Read this informative Parker Hannifin blog.


Two-component adhesives revolutionized with light fixation

DELO has developed light fixation two-component epoxy resins that provide unprecedented process speed -- only 5 sec irradiation time! Thanks to the hybrid chemistry of DELO-DUOPOX DB8989, users will realize faster, less complex production processes and simplified logistics. Reliable final curing, including shadowed areas, is done the same way as regular two-component products, either at room temperature or at a faster speed by using heat curing at 80 C for 60 min. The adhesive is able to achieve a tensile shear strength of 28 MPa on aluminum. Applications include structural bonding of rare earth magnets in electric motors. It is also suitable for opto-electronic applications in cameras for automated driving due to low outgassing and shrinkage.
Learn more.


How to store epoxy adhesives properly

Check out this tech tip by Master Bond's experts on the proper techniques and methods for storing epoxy adhesive systems. Learn some of the specific requirements for one-component, two-component, and premixed and frozen systems in order to maximize shelf life and optimize performance.
Read the Master Bond tips.


Stratasys introduces 3X-faster industrial-grade FDM 3D printer for office

The new F120 Fused Deposition Modeling (FDM) machine from Stratasys brings industrial 3D printing to the masses, featuring simple controls, remote self-monitoring, exclusive 3D-printing hardware, and extremely high levels of reliability and repeatability. The F120 makes it simple even for the novice to get started.
Read the full article.


Mike Likes: Small diameter retaining rings and wave springs from Smalley

From medical devices to electronics, the world around us is getting smaller. "How small can you go?" This is a question a Smalley engineer hears all the time ... but a better question is how small do you need? As The Engineer's Choiceā„¢ for Wave Springs and Spirolox® Retaining Rings, Smalley has the answer! Smalley's manufacturing capabilities now allow them to design and manufacture Wave Springs and Retaining Rings down to 0.165", 4 mm diameters!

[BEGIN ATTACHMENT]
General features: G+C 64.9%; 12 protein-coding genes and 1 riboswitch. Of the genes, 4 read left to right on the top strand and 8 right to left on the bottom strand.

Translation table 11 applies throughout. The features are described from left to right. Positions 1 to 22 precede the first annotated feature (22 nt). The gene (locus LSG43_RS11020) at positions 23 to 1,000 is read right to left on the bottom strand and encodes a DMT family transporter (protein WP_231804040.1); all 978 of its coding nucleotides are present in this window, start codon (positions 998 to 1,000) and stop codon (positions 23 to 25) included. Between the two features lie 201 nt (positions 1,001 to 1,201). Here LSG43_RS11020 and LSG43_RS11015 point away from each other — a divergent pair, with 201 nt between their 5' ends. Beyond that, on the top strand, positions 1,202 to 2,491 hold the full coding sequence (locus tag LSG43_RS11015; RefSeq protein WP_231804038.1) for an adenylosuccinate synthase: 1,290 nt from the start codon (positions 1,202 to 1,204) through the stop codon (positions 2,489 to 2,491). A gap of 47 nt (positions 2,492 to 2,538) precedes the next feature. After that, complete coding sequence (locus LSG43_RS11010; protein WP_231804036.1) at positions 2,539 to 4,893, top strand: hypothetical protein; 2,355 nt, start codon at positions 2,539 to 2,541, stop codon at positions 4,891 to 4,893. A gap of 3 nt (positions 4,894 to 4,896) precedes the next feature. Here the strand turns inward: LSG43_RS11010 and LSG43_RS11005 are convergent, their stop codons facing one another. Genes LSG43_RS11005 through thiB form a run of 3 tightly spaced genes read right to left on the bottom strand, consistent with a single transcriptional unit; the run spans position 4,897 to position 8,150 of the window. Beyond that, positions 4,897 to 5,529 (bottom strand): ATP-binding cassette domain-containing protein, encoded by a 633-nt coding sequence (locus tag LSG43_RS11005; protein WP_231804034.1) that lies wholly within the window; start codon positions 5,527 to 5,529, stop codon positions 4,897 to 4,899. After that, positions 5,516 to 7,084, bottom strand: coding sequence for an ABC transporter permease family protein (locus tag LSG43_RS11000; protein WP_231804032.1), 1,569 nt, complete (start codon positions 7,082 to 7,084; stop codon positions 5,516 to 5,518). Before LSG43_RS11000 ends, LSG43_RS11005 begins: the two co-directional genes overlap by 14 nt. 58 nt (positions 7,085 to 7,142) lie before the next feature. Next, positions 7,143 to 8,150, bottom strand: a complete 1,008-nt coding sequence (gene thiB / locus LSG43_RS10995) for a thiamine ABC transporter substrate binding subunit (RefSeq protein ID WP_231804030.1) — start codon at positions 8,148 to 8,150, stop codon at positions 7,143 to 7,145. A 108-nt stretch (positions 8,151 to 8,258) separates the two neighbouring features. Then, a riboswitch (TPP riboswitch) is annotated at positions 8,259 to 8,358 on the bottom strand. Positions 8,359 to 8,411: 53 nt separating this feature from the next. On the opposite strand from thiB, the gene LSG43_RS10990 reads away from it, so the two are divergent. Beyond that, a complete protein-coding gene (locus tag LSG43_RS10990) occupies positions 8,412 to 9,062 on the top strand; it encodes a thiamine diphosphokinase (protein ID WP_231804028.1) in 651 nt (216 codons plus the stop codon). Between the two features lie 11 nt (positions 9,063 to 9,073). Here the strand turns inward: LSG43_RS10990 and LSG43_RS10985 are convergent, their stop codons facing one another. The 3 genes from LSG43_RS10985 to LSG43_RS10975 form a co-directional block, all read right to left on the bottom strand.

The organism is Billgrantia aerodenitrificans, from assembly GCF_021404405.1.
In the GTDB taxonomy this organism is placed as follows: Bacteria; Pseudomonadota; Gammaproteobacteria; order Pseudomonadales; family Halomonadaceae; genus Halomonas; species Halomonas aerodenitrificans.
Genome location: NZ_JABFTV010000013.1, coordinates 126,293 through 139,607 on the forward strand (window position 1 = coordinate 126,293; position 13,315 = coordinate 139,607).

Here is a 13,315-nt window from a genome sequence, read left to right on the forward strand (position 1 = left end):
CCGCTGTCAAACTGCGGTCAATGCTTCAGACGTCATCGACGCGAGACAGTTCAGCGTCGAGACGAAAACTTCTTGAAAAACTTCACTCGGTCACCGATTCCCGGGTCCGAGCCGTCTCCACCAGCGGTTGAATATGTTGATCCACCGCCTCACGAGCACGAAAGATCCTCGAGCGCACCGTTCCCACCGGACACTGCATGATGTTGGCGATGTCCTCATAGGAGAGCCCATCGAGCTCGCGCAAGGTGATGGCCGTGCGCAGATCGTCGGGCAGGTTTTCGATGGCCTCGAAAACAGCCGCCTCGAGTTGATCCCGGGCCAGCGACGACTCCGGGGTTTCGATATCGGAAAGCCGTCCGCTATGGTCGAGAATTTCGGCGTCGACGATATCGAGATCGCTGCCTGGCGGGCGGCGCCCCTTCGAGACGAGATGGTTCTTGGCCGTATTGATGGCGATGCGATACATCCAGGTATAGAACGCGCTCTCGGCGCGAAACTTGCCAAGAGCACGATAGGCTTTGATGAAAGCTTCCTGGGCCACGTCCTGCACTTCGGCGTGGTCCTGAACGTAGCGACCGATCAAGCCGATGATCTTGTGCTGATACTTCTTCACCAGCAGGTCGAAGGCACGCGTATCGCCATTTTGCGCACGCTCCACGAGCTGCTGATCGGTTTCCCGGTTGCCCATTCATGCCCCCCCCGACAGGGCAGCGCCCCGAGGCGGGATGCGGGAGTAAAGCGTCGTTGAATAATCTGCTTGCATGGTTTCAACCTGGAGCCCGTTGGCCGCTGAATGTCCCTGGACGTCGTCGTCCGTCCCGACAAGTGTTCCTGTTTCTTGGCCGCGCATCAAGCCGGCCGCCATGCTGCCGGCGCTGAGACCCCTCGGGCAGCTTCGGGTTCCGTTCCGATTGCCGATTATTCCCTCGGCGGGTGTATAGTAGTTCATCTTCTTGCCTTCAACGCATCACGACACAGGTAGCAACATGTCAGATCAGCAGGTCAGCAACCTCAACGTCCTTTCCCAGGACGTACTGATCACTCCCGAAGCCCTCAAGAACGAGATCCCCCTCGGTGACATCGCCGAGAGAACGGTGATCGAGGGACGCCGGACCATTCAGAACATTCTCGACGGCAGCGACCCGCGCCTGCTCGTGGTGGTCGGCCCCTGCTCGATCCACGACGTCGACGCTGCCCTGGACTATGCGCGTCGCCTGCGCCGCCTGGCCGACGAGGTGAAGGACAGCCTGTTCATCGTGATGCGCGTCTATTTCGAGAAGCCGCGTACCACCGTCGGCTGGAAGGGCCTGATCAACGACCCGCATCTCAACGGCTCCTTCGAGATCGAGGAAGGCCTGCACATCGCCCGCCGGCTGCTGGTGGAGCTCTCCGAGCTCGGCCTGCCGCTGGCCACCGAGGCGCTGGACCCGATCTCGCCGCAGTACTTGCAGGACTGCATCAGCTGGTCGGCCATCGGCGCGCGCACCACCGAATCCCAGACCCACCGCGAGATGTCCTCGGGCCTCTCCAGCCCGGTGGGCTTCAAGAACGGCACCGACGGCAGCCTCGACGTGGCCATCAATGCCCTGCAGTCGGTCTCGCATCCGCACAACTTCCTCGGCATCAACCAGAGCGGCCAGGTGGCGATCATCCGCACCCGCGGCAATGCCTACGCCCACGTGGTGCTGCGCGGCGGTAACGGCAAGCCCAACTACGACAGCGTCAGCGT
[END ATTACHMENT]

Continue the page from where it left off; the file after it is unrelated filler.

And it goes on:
Learn more.


Optimize mechanical misalignments, get hidden benefits

C-Flex Couplings combine the best qualities of disc, beam, and bellows couplings in a unique and economical new design. Made to couple two rotating shafts together, these couplings can accommodate large misalignments while transmitting high-torque loads with zero backlash. Benefits include lower energy usage and less-frequent bearing failure, since less stress is placed upon bearings. Constructed using high-strength hardened stainless steel or glass impregnated polyamide flexures, these couplings require no maintenance and provide years of trouble-free life, even in contaminated environments. Flexible Pivot Bearings and Super Plastic Torsional Damping Couplings also available.
Click here to learn more.
Watch C-Flex Couplings in action handling misalignments.


Metal injection molding limits secondary operations

Smith Metal Products specializes in metal injection molding (MIM) of soft metal alloys and an array of other metals for small electronic and electrical components. Ideal for the fast-changing needs of the telecom and electronic markets, MIM uses the latest tech built around an automated production process. Parts begin when metal powder is suspended in a binder or feed stock that is then injection molded into a tool. Then the part goes through a debinding and sintering process to form a full, dense metal part. The resulting parts are very precise, net-shaped, and can be produced faster than machining -- and usually with no secondary operations. Parts most suitable include those made from a full range of alloy materials, including soft metal, stainless steels, and Titanium.
Learn more.


25% more speed: Proven high-speed machining unit gets even faster

Specifically for metals with high cutting speed rates or small-diameter hole-drilling applications, the SUHNER SPINDLEmaster has been proven in thousands of installations. Now the BEX15 unit provides new speed options -- reliably up to the maximum speed limit. With an increase of 25 percent up to a permissible maximum spindle speed of 23,000 rpm, operations requiring higher spindle speeds can be accomplished more easily. This improvement is the result of a complete redesign of drive and spindle bearing components.